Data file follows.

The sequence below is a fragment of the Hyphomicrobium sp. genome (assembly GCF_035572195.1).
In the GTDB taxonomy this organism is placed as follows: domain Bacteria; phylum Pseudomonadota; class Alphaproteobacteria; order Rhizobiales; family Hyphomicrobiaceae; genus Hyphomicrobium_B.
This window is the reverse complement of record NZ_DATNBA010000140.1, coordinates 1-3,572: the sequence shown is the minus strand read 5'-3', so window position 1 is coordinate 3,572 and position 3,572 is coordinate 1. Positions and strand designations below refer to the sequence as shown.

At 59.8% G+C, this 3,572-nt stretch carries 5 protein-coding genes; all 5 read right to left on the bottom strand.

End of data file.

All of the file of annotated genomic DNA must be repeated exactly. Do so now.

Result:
The sequence below is a fragment of the Hyphomicrobium sp. genome (assembly GCF_035572195.1).
In the GTDB taxonomy this organism is placed as follows: domain Bacteria; phylum Pseudomonadota; class Alphaproteobacteria; order Rhizobiales; family Hyphomicrobiaceae; genus Hyphomicrobium_B.
This window is the reverse complement of record NZ_DATNBA010000140.1, coordinates 1-3,572: the sequence shown is the minus strand read 5'-3', so window position 1 is coordinate 3,572 and position 3,572 is coordinate 1. Positions and strand designations below refer to the sequence as shown.

At 59.8% G+C, this 3,572-nt stretch carries 5 protein-coding genes; all 5 read right to left on the bottom strand.